2026 F1 Cars - General Thread

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AR3-GP
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Re: 2026 F1 Cars - General Thread

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Just_a_fan wrote:
Tue Aug 08, 2023 7:04 pm
AR3-GP wrote:
Tue Aug 08, 2023 5:41 pm
Just_a_fan wrote:
Tue Aug 08, 2023 5:26 pm

You missed the important part off when you quoted me:
I don't get it...Saying it's all politics implies that there are no legitimate technical concerns with these regulations.

The fact that the FIA have now increased the fuel allocation by 30kg, a 40% increase of the original determination, suggest otherwise....
Yes, but the moans are political. It doesn't matter that the fuel allocation has increased - it's the same for all and thus shouldn't matter. However, it's an issue for the individual teams for various reasons be it PU deficit, suspension deficit, etc., whatever it is that their team will struggle with as a result of the changes. So the moans are political.
Yes, there are no problems because it's the same for everyone so there shall be nothing to discuss anymore...

Just_a_fan
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Re: 2026 F1 Cars - General Thread

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AR3-GP wrote:
Tue Aug 08, 2023 7:12 pm
Just_a_fan wrote:
Tue Aug 08, 2023 7:04 pm
AR3-GP wrote:
Tue Aug 08, 2023 5:41 pm


I don't get it...Saying it's all politics implies that there are no legitimate technical concerns with these regulations.

The fact that the FIA have now increased the fuel allocation by 30kg, a 40% increase of the original determination, suggest otherwise....
Yes, but the moans are political. It doesn't matter that the fuel allocation has increased - it's the same for all and thus shouldn't matter. However, it's an issue for the individual teams for various reasons be it PU deficit, suspension deficit, etc., whatever it is that their team will struggle with as a result of the changes. So the moans are political.
Yes, there are no problems because it's the same for everyone so there shall be nothing to discuss anymore...
The TPs aren't making noises because they care about the purity of the sport or any other such stuff. They're making noises because they generally don't like change unless it might benefit their team, and they really don't like change that leads to outcomes they can't control.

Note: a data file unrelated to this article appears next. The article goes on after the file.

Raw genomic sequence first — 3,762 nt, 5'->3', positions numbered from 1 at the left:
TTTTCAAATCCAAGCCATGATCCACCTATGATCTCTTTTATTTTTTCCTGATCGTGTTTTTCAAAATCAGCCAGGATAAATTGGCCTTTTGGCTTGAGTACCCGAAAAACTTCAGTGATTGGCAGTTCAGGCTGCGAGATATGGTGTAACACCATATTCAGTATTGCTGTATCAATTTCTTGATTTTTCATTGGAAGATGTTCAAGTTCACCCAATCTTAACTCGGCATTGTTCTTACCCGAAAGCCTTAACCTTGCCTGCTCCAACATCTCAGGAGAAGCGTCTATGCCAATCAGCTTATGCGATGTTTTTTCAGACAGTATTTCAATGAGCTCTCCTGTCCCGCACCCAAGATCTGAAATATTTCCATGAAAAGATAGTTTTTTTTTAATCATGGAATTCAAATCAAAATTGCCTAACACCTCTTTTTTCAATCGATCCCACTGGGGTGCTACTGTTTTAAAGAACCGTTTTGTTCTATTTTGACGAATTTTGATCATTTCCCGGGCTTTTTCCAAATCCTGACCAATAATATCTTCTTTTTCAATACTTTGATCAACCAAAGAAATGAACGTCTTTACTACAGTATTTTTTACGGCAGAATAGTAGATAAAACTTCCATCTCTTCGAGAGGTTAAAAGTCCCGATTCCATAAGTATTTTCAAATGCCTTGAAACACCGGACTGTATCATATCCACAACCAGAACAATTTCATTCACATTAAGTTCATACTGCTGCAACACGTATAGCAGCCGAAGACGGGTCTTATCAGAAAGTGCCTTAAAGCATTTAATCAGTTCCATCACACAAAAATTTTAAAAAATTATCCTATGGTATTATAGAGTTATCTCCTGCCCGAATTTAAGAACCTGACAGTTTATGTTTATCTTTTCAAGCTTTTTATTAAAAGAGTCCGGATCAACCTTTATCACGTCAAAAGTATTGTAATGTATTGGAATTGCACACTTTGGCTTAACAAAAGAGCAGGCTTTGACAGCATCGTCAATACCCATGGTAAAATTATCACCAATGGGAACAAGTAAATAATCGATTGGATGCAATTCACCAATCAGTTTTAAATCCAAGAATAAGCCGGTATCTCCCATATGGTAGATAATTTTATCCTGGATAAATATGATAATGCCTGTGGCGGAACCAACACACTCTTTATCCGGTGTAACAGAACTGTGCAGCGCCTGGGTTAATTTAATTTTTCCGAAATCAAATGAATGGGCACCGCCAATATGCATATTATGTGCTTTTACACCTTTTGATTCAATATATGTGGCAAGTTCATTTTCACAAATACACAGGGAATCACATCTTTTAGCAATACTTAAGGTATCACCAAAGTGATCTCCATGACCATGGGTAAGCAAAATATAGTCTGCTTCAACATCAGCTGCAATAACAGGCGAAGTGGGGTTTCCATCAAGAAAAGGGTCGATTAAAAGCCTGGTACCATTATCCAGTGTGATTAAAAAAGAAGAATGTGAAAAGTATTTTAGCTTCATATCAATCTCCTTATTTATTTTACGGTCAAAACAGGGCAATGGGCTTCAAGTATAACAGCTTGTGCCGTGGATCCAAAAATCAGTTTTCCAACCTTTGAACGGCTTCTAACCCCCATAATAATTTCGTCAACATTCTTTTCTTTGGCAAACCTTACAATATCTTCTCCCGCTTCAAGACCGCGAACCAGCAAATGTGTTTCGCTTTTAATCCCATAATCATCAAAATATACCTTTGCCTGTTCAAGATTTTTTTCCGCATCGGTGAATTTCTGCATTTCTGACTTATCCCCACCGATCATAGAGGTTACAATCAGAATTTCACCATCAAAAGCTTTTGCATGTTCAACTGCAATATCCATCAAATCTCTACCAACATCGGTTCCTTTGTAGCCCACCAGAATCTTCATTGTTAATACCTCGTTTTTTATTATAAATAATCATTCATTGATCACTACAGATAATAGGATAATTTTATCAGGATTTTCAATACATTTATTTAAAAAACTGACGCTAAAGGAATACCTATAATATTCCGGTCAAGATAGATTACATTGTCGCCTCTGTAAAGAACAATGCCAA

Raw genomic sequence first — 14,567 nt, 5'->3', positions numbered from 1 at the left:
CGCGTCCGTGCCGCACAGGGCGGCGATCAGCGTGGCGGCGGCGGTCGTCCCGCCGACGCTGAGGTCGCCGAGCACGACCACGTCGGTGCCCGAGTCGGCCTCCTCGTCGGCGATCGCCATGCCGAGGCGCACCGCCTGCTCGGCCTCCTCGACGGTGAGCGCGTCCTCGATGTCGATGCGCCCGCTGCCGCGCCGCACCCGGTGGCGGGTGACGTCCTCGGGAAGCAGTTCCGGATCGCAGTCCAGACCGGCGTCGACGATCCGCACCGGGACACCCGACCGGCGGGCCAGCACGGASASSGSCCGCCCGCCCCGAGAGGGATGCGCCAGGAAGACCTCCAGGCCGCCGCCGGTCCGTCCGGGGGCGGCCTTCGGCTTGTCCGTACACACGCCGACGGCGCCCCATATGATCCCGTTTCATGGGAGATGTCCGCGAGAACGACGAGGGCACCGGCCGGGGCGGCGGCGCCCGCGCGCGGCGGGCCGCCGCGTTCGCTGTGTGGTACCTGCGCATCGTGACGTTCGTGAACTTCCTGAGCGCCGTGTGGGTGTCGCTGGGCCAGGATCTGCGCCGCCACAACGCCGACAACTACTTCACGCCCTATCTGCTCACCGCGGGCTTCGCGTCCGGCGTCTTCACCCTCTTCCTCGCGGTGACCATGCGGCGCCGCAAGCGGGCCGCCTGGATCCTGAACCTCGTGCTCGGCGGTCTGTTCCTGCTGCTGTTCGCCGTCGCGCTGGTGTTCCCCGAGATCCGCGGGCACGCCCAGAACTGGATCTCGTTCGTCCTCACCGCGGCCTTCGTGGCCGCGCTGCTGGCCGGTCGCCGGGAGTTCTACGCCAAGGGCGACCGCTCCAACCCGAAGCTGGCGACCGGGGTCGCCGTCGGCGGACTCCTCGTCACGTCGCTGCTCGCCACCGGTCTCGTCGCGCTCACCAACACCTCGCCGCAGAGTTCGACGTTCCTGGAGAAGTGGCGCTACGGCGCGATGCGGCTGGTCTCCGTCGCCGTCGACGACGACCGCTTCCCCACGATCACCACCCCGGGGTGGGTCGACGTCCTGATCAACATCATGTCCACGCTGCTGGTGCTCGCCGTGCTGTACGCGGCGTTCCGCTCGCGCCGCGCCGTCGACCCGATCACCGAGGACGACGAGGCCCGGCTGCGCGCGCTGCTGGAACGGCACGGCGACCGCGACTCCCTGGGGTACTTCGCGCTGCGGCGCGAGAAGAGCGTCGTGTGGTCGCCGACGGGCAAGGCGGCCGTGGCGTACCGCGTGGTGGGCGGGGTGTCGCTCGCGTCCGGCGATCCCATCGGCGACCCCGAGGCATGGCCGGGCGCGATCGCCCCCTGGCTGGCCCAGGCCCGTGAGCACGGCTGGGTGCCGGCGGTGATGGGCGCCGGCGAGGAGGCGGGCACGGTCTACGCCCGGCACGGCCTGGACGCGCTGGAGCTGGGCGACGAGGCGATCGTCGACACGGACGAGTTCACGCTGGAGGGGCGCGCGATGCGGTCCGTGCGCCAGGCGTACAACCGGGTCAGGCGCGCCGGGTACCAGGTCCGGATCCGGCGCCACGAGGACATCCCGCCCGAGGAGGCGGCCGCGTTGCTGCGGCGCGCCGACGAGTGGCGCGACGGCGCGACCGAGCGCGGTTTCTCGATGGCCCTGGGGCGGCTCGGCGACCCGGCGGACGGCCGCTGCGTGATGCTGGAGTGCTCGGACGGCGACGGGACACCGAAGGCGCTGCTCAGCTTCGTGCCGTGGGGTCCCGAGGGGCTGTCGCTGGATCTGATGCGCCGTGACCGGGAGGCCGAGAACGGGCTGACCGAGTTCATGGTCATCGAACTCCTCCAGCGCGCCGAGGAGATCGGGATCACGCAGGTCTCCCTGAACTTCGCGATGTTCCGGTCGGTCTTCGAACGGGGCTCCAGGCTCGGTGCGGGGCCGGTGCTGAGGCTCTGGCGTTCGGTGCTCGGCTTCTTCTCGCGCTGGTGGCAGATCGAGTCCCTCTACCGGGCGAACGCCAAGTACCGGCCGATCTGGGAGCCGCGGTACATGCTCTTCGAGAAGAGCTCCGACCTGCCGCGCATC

Horner, for one, would love the current rule set to stay in place for several years. Why? Because his team has stolen a march on the rest and he's eyeing up a possible title run such as Mercedes have just enjoyed. He hated it when they were doing it and, unsurprisingly, now he loves it and he doesn't want any changes that might mess it up for his team. It's his job to protect that position for his team.

Other TPs will have similar concerns based on how they think they might do compared to those around them. PU customer teams, for example, are unlikely to want changes if they're currently competing well against their PU supplier e.g. McLaren. Why, because such a change hands the PU supplier an advantage until the customers get on top of the new rules.

It's all political games.
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AR3-GP
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Re: 2026 F1 Cars - General Thread

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Just_a_fan wrote:
Tue Aug 08, 2023 8:30 pm
AR3-GP wrote:
Tue Aug 08, 2023 7:12 pm
Just_a_fan wrote:
Tue Aug 08, 2023 7:04 pm

Yes, but the moans are political. It doesn't matter that the fuel allocation has increased - it's the same for all and thus shouldn't matter. However, it's an issue for the individual teams for various reasons be it PU deficit, suspension deficit, etc., whatever it is that their team will struggle with as a result of the changes. So the moans are political.
Yes, there are no problems because it's the same for everyone so there shall be nothing to discuss anymore...
The TPs aren't making noises because they care about the purity of the sport or any other such stuff. They're making noises because they generally don't like change unless it might benefit their team, and they really don't like change that leads to outcomes they can't control.